5.4 Confronted with the problem of missing or misplaced tubes the skilled person will look towards D18 and, as a matter of course, adopt the arrangement described there for sensing that a tube is missing or misplaced and generating a warning signal. D18 does not provide any further detail as to how the warning signal is processed or routed. However, in applying D18's teaching to a sampling apparatus as in D1, which adopts in obvious manner the distributed architecture of D2 (see above), the skilled person will, also as a matter of obviousness, route the signal according to one of several obvious options available to him. As discussed above, this includes processing the signal locally but generating the warning centrally. In selecting that option he arrives at the subject-matter of claim 1 of the second auxiliary request without the exercise of inventive step.

5.5 Therefore, the subject-matter of claim 1 of the second auxiliary request does not involve an inventive step (Article 56 EPC) over D1 in combination with D2 and D18.

6. Third auxiliary request (claim 1): inventive step

6.1 In D1 (see particularly column 8, line 36 to column 9, line 14), the identification codes (47) associated with the sample collecting elements are stored in a memory of the computer (15) of the milking system. When a sampled animal has to be sampled again, the computer (15) controls the positioning system of the sampling apparatus to move said cassette such that said filling member is positioned above said selected one of said milk sample collecting elements in dependence on such a signal as well as the bringing of the milk sample, representatively taken from milk yielded during the milking of an animal by means of said processor controlled milking system, into a selected one of said milk sample collecting elements (see particularly column 8, line 36 to column 9, line 14).

6.2 In addition to the differences discussed previously, the subject-matter of claim 1 of this request then differs from the milk sampling apparatus of D1 by the further features that

- the processing means (33) is arranged in two-way communication with the processor of said processor controlled milking system;

- the signal concerning the indication of the selected milk sample collecting element is received by the processing means of the milk sampling apparatus, which is also arranged to control the positioning of the filling member above the selected milk sample collecting element and the bringing of the milk sample into said collecting element;

- the filling member is arranged to be moved above a selected milk sample collecting element.

6.3 The first two features define in more precise terms what the sampling apparatus processor communicates with and which tasks it is to carry out. Both features are already part of the distributed architecture taught in D2, see column 13, lines 46 to 52 and column 15, lines 19 to 25. According to this document (see particularly column 13, lines 46 to 52; column 15, lines 19 to 25; Figure 13) the processing means (controller 344) of the sampling apparatus (incubator PASS), which is arranged in a two-way communication with the main computer (HP Calculator 340) by means of the IEEE 488 communication bus (342), receives from the computer (340) signals indicative of position of the selected milk sample collecting element ("X axis position request" and "Y axis position request") and is arranged to supply to the sampling apparatus various drive and control signals, such as "X DRIVE" and "Y DRIVE", for controlling the positioning of the filling member above the selected milk sample collecting element as well as "VACUUM on" and "CANNULA +/-" signals for bringing of the sample into said collecting element. The skilled person would adopt them without any ado when applying D2's teaching to a sampling apparatus as in D1 as discussed previously. Moreover, common sense dictates delegating tasks carried out locally to the local processor, i.e. positioning and filling control of the filling member in the sampling apparatus is best carried out by its processor. On the other hand, where actions between the milking system and the sampling apparatus need to be coordinated it is logical to carry this out centrally: e.g. the milking system should initiate sampling and issue individual milk sampling requests to the sampling apparatus, which then performs the sampling operations accordingly. The Board agrees that such an approach which applies common sense and logic is indeed "intelligent" as argued by the Respondent in reference to the patent specification, paragraph [0023]. Apart from the fact that the approach is already known from D2, the application of common sense and logic is however well within the skills and ability of the skilled person and does not require any inventive insight on his part.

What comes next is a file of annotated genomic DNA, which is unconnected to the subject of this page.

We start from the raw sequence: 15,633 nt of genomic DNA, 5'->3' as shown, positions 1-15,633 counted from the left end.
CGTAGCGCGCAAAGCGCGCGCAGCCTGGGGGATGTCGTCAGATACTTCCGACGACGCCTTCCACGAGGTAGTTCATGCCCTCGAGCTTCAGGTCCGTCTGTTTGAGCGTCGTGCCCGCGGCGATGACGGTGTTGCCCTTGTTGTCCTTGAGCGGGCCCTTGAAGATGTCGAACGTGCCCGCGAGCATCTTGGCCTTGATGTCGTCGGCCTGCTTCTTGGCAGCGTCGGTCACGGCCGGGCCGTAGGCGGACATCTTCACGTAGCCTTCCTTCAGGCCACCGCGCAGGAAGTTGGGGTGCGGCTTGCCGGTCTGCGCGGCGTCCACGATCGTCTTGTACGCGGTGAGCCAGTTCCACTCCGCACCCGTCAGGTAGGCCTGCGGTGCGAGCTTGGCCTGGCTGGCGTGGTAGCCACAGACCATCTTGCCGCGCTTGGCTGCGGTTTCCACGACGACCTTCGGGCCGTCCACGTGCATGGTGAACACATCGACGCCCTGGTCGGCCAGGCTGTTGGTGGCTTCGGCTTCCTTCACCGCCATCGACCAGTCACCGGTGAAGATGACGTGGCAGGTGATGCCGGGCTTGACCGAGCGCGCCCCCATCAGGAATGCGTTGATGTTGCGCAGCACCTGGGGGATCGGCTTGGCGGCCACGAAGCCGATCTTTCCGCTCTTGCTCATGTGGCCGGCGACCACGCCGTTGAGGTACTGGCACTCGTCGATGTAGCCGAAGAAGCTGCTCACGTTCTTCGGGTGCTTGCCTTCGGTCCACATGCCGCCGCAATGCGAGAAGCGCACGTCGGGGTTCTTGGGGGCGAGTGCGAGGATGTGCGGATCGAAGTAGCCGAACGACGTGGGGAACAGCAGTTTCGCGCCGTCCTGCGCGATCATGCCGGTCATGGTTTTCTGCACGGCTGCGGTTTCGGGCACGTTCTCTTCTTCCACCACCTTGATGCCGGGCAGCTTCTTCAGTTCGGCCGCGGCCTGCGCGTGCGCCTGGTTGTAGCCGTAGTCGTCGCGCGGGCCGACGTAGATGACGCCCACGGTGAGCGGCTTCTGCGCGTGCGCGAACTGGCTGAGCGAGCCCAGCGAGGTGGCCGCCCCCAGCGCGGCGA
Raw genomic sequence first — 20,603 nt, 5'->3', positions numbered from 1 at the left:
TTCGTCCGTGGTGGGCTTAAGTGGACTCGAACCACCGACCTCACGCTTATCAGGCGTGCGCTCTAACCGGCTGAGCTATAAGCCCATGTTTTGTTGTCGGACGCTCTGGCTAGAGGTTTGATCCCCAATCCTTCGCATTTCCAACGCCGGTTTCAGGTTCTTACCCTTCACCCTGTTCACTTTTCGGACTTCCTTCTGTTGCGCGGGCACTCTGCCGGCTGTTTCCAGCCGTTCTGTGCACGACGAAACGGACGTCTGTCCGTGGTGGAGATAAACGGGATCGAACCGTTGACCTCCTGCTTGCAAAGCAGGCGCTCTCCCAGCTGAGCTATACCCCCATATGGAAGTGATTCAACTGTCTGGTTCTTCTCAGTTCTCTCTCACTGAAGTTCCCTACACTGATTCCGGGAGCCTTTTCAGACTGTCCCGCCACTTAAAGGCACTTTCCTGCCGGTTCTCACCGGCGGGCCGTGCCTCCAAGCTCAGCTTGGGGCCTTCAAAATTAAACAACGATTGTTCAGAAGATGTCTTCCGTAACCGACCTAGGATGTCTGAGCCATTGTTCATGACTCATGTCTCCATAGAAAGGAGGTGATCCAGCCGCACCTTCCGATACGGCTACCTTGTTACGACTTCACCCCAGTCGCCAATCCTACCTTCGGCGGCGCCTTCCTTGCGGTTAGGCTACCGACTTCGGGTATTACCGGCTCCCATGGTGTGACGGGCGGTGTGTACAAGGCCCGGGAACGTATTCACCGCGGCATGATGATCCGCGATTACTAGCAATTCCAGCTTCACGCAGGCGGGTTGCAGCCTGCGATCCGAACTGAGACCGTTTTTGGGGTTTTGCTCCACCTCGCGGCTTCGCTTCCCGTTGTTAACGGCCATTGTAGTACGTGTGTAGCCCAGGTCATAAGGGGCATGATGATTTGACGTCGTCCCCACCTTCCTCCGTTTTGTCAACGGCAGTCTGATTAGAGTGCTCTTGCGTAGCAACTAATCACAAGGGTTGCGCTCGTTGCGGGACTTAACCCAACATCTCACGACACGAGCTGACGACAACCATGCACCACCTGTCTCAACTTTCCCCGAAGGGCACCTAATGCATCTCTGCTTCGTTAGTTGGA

6.4 Moving the filling member relative to the cassette rather than vice versa as in D1 is a simple kinematic inversion. In any case, document D2 (see particularly Figure 1) discloses a sampling apparatus comprising a fixedly positioned cassette, in which the sample collecting elements are placed, and a filling member movable relative to the fixed cassette. Therefore, it would be obvious for the skilled person to modify the sampling apparatus of D1 in this manner based on general knowledge or on D2. Such an obvious modification is entirely independent of that involved in adopting a distributed architecture as in D2, see above.

6.5 Consequently the subject-matter of claim 1 of the third auxiliary request does not involve an inventive step (Article 56 EPC).

ORDER

For these reasons it is decided that:

1. The decision under appeal is set aside.

2. The patent is revoked.